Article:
HOUSE BILL REPORT
This analysis was prepared by non-partisan legislative staff for the use of legislative members in their deliberations. This analysis is not a part of the legislation nor does it constitute a statement of legislative intent.
As Passed House:
February 11, 2014
Title: An act relating to department of early learning fatality reviews.
Brief Description: Concerning department of early learning fatality reviews.
Sponsors: House Committee on Early Learning & Human Services (originally sponsored by Representatives Kagi, Lytton, Morrell, Jinkins and Haigh).
Early Learning & Human Services: 1/16/14, 1/20/14, 1/22/14 [DPS].
Passed House: 2/11/14, 93-5.
HOUSE COMMITTEE ON EARLY LEARNING & HUMAN SERVICES
Majority Report: The substitute bill be substituted therefor and the substitute bill do pass. Signed by 13 members: Representatives Kagi, Chair; Freeman, Vice Chair; Walsh, Ranking Minority Member; Scott, Assistant Ranking Minority Member; Fagan, Farrell, Goodman, MacEwen, Roberts, Sawyer, Senn, Young and Zeiger.
Staff: Lindsay Lanham (786-7120).
The Washington State Legislature established the Office of the Family and Children's Ombuds (OFCO) in 1996. Some of the duties of the OFCO include the following: provide information on the rights and responsibilities of individuals receiving family and children services; periodically review the facilities and procedures of state institutions serving children; and recommend procedural changes in addressing the needs of children.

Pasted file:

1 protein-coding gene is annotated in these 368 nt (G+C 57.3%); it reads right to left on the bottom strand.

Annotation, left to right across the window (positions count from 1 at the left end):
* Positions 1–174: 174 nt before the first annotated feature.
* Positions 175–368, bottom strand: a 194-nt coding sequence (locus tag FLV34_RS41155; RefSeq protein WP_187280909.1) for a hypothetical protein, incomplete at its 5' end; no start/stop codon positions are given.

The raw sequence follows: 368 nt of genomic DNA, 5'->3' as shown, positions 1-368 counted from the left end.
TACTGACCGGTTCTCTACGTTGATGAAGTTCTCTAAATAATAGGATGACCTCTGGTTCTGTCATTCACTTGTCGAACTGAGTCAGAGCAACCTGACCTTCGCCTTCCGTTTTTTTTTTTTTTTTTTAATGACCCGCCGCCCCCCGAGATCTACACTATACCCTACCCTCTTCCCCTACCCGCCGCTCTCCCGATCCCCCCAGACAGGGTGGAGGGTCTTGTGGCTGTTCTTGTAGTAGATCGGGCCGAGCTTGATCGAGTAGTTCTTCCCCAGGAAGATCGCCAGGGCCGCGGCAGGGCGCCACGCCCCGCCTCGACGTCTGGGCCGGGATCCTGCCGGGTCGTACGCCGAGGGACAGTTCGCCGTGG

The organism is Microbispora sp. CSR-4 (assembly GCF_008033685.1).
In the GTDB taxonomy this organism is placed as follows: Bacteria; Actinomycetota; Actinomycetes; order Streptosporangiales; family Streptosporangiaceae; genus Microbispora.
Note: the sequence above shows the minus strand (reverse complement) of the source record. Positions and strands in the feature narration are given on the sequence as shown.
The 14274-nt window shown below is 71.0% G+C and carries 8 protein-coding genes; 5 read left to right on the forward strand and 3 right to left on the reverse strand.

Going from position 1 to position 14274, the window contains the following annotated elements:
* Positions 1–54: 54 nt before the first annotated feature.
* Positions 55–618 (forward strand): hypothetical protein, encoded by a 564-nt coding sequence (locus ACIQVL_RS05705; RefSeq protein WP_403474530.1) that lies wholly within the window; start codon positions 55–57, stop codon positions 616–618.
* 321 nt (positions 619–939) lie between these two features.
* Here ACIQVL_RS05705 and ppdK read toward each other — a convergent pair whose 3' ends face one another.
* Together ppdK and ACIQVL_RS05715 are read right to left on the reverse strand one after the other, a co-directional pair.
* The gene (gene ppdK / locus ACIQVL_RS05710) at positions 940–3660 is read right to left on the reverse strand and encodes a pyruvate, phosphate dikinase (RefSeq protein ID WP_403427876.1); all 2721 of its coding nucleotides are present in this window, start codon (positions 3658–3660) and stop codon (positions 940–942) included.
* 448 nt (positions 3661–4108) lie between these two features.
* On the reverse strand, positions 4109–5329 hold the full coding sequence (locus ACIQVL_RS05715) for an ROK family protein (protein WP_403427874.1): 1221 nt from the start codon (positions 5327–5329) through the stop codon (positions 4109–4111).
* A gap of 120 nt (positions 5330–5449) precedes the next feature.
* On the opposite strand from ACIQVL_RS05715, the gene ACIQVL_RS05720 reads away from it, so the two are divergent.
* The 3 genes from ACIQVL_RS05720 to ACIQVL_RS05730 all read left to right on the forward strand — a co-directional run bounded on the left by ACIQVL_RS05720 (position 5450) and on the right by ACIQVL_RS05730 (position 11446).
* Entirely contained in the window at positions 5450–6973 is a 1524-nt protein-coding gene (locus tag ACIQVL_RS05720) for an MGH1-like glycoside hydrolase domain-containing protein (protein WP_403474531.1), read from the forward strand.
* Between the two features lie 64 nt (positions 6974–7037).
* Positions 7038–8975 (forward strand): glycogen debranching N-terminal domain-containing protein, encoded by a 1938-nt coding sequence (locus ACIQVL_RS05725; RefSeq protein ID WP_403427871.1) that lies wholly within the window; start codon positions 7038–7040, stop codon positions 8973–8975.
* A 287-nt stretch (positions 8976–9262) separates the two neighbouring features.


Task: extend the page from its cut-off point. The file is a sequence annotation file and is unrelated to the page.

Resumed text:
The OFCO also collaborates with the Department of Social and Health Services (DSHS), Children's Administration (CA) to complete child fatality reviews or near child fatality reviews when a fatality is suspected to be caused by child abuse or neglect of any minor in the care of the DSHS or a supervising agency. Child fatality reviews offer a systemic evaluation of the events and circumstances surrounding a fatality or near fatality incident. The CA and the OFCO use the child fatality review process to identify gaps in practice and make improvements to the child welfare system. After the completion of a child fatality review, both the CA and the OFCO issue reports and recommendations to the Legislature.